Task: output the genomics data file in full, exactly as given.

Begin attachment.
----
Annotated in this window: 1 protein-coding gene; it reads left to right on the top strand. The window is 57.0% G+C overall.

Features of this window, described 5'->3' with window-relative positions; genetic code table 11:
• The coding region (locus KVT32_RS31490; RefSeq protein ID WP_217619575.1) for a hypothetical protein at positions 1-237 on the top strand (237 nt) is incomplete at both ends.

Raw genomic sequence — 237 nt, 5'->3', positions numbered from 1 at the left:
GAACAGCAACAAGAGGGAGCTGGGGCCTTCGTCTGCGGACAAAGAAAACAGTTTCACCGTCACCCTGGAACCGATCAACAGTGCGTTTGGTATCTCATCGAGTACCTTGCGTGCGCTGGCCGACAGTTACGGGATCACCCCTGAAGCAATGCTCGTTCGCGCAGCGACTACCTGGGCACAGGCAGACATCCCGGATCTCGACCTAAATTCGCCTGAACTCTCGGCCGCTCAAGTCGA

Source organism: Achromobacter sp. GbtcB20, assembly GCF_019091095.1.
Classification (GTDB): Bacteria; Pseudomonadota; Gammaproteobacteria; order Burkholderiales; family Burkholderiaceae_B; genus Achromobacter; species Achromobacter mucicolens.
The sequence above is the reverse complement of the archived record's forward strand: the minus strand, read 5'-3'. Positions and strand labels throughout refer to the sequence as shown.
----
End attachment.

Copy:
Annotated in this window: 1 protein-coding gene; it reads left to right on the top strand. The window is 57.0% G+C overall.

Features of this window, described 5'->3' with window-relative positions; genetic code table 11:
• The coding region (locus KVT32_RS31490; RefSeq protein ID WP_217619575.1) for a hypothetical protein at positions 1-237 on the top strand (237 nt) is incomplete at both ends.

Raw genomic sequence — 237 nt, 5'->3', positions numbered from 1 at the left:
GAACAGCAACAAGAGGGAGCTGGGGCCTTCGTCTGCGGACAAAGAAAACAGTTTCACCGTCACCCTGGAACCGATCAACAGTGCGTTTGGTATCTCATCGAGTACCTTGCGTGCGCTGGCCGACAGTTACGGGATCACCCCTGAAGCAATGCTCGTTCGCGCAGCGACTACCTGGGCACAGGCAGACATCCCGGATCTCGACCTAAATTCGCCTGAACTCTCGGCCGCTCAAGTCGA

Source organism: Achromobacter sp. GbtcB20, assembly GCF_019091095.1.
Classification (GTDB): Bacteria; Pseudomonadota; Gammaproteobacteria; order Burkholderiales; family Burkholderiaceae_B; genus Achromobacter; species Achromobacter mucicolens.
The sequence above is the reverse complement of the archived record's forward strand: the minus strand, read 5'-3'. Positions and strand labels throughout refer to the sequence as shown.